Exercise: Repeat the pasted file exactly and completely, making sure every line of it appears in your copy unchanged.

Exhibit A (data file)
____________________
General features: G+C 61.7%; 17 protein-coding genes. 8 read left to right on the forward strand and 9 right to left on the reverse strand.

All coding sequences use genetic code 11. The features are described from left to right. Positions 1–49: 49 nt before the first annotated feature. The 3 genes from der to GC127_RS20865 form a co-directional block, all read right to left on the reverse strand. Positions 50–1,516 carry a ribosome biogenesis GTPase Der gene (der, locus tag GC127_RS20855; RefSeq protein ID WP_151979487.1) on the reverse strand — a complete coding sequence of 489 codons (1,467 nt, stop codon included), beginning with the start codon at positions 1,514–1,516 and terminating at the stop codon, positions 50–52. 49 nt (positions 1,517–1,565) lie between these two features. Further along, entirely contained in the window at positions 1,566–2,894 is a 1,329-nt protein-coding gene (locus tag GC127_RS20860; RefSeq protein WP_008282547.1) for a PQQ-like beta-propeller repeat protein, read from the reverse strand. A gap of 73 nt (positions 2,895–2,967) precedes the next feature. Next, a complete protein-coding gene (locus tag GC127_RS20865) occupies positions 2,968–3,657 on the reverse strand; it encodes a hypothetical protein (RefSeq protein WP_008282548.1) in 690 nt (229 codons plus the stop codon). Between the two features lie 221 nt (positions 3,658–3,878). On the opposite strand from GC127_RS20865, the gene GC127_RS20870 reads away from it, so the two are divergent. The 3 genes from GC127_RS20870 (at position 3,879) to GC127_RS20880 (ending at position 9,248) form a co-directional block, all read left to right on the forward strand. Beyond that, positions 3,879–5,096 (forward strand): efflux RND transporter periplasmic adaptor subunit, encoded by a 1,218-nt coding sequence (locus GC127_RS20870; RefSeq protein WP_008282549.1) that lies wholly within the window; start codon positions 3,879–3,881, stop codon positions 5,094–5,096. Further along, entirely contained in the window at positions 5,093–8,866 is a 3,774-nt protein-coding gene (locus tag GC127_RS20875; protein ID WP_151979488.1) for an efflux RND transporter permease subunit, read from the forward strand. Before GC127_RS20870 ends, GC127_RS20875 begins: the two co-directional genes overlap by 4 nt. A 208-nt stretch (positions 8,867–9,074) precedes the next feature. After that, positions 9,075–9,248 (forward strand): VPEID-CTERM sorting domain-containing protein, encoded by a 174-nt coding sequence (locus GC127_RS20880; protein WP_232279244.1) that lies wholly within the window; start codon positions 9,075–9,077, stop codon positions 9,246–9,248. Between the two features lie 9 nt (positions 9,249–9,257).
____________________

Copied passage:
General features: G+C 61.7%; 17 protein-coding genes. 8 read left to right on the forward strand and 9 right to left on the reverse strand.

All coding sequences use genetic code 11. The features are described from left to right. Positions 1–49: 49 nt before the first annotated feature. The 3 genes from der to GC127_RS20865 form a co-directional block, all read right to left on the reverse strand. Positions 50–1,516 carry a ribosome biogenesis GTPase Der gene (der, locus tag GC127_RS20855; RefSeq protein ID WP_151979487.1) on the reverse strand — a complete coding sequence of 489 codons (1,467 nt, stop codon included), beginning with the start codon at positions 1,514–1,516 and terminating at the stop codon, positions 50–52. 49 nt (positions 1,517–1,565) lie between these two features. Further along, entirely contained in the window at positions 1,566–2,894 is a 1,329-nt protein-coding gene (locus tag GC127_RS20860; RefSeq protein WP_008282547.1) for a PQQ-like beta-propeller repeat protein, read from the reverse strand. A gap of 73 nt (positions 2,895–2,967) precedes the next feature. Next, a complete protein-coding gene (locus tag GC127_RS20865) occupies positions 2,968–3,657 on the reverse strand; it encodes a hypothetical protein (RefSeq protein WP_008282548.1) in 690 nt (229 codons plus the stop codon). Between the two features lie 221 nt (positions 3,658–3,878). On the opposite strand from GC127_RS20865, the gene GC127_RS20870 reads away from it, so the two are divergent. The 3 genes from GC127_RS20870 (at position 3,879) to GC127_RS20880 (ending at position 9,248) form a co-directional block, all read left to right on the forward strand. Beyond that, positions 3,879–5,096 (forward strand): efflux RND transporter periplasmic adaptor subunit, encoded by a 1,218-nt coding sequence (locus GC127_RS20870; RefSeq protein WP_008282549.1) that lies wholly within the window; start codon positions 3,879–3,881, stop codon positions 5,094–5,096. Further along, entirely contained in the window at positions 5,093–8,866 is a 3,774-nt protein-coding gene (locus tag GC127_RS20875; protein ID WP_151979488.1) for an efflux RND transporter permease subunit, read from the forward strand. Before GC127_RS20870 ends, GC127_RS20875 begins: the two co-directional genes overlap by 4 nt. A 208-nt stretch (positions 8,867–9,074) precedes the next feature. After that, positions 9,075–9,248 (forward strand): VPEID-CTERM sorting domain-containing protein, encoded by a 174-nt coding sequence (locus GC127_RS20880; protein WP_232279244.1) that lies wholly within the window; start codon positions 9,075–9,077, stop codon positions 9,246–9,248. Between the two features lie 9 nt (positions 9,249–9,257).